FIG. 2 shows a non-spherical WGM resonator in a shape of a spheroid and formed to comprise deuterium to displace and minimize the OH content.

FIG. 3 shows another exemplary WGM resonator which has a non-spherical exterior in a general conic shape and is formed to comprise deuterium to displace and minimize the OH content.

FIGS. 4A, and 4B show a disk-shaped WGM resonator and a ring-shaped WGM resonator, respectively and are formed to comprise deuterium to displace and minimize the OH content.


The features described here are in part based on the recognition that certain optical resonators are sensitive to optical absorption in a region where the optical resonator modes are present. Such optical absorption causes loss of light in the optical resonator modes and thus reduces the quality factor of the resonator. For example, whispering-gallery mode (WGM) resonators made of glass materials are susceptible to degradation in the quality factors caused by optical absorption by water (H2O) and hydroxyl (OH) radicals. This is in part because water and hydrogen gas are often present during processing of the glass materials to fabricate the WGM resonators and the processing usually leaves residual water or hydroxyl radicals in the final resonators. WGM resonators are different from other resonators in that the modes in the WGM resonators exist near the surface of the equator in a thin layer. Presence of water and hydroxyl radicals on or near the surface of the resonator hence may cause significant reduction in the quality factor.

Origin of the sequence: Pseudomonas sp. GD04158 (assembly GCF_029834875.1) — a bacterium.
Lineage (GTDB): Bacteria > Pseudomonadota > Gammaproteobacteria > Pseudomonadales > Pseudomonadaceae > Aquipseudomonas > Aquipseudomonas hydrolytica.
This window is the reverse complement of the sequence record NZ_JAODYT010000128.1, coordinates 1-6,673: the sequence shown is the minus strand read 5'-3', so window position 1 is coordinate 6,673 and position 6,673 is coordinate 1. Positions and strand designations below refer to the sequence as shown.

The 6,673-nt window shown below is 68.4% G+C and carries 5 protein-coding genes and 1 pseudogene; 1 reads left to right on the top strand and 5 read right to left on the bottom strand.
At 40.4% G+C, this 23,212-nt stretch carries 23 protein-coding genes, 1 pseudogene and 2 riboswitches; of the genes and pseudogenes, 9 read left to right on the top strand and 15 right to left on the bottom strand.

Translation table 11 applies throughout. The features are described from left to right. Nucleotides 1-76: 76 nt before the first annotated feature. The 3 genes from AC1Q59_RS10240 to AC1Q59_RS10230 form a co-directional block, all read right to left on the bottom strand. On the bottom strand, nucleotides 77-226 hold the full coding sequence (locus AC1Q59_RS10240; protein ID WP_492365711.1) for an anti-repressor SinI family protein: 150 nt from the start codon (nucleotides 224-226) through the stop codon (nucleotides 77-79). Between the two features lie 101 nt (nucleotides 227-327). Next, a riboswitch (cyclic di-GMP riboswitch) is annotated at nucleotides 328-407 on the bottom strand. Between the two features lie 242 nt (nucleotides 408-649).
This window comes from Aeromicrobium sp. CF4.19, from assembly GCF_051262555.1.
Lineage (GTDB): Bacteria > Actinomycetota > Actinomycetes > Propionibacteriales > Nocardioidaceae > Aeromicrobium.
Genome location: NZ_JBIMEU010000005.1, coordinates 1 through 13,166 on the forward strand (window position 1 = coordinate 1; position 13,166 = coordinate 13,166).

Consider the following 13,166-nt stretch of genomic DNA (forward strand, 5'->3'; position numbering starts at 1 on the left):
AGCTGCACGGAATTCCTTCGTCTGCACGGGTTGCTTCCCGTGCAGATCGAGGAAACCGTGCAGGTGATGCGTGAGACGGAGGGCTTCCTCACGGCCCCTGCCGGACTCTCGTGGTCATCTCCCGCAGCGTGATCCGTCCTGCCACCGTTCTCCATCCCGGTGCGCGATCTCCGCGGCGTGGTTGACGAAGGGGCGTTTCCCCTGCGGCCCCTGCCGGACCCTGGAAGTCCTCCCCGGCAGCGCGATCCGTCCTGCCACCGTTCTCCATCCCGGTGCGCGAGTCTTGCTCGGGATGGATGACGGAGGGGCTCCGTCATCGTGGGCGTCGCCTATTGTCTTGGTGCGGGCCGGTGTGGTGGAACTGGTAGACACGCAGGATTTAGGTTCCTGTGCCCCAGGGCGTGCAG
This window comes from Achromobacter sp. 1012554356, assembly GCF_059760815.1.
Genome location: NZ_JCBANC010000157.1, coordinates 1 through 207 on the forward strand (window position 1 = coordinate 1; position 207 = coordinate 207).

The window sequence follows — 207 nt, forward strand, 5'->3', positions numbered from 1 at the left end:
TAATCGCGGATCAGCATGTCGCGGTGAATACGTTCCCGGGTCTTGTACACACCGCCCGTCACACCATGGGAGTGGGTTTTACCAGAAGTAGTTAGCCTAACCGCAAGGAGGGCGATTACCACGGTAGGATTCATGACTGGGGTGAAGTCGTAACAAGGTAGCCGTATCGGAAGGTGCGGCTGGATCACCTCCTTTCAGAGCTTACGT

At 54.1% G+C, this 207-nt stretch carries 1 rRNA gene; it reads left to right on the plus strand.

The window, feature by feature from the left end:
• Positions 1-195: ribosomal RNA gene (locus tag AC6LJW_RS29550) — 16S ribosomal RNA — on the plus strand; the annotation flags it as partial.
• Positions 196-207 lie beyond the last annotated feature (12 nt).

Main sources of the residual water and hydroxyl radicals in the finished glass resonators include the use of the hydrogen gas and water-based polishing slurry during the fabrication. Water and hydroxyl radicals inside glass media are known to cause optical absorption at IR wavelengths used in telecommunication applications such as the wavelengths around 1310 nm and 1550 nm. In fabricating WGM micro resonators from glass materials, a number of steps may expose the resonator material to water, hydrogen or hydroxyls in a form of atmospheric water vapor, water-based polishing slurries, hydrogen/oxygen flame and others. Experimental observations show that contamination by water and hydroxyl can limit the effective Q factors of the WGM micro resonators.

Deuterium D is the isotope of hydrogen. Heavy water (D2O) and OD groups that include the OD content are known to exhibit optical absorption at the IR wavelengths at about 2 to 4 times less than that of water and OH groups. Therefore, deuterium may be used to replace hydrogen in fabrication of optical resonators to reduce the OH content in the final resonators. In addition, the finished resonators may be further treated with deuterium to minimize the OH content in the resonators, especially near the surface of a resonator where the WG modes are present.

WGM resonators may be made in different geometries to support a circular optical path with exterior curved surfaces to spatially confine the modes in the direction perpendicular to the plane in which the circular optical path is located. FIGS. 1, 2, and 3 illustrate three exemplary geometries for implementing WGM resonators.

FIG. 1 shows a spherical WGM resonator 100 which is a solid dielectric sphere. The sphere 100 has an equator in the plane 102 which is symmetric around the z axis 101. A WG mode exists around the equator within the spherical exterior surface and circulates within the resonator 100. The spherical curvature of the exterior surface around the equator plane 102 provides spatial confinement along both the z direction and its perpendicular direction to support the WG modes. The eccentricity of the sphere 100 generally is low.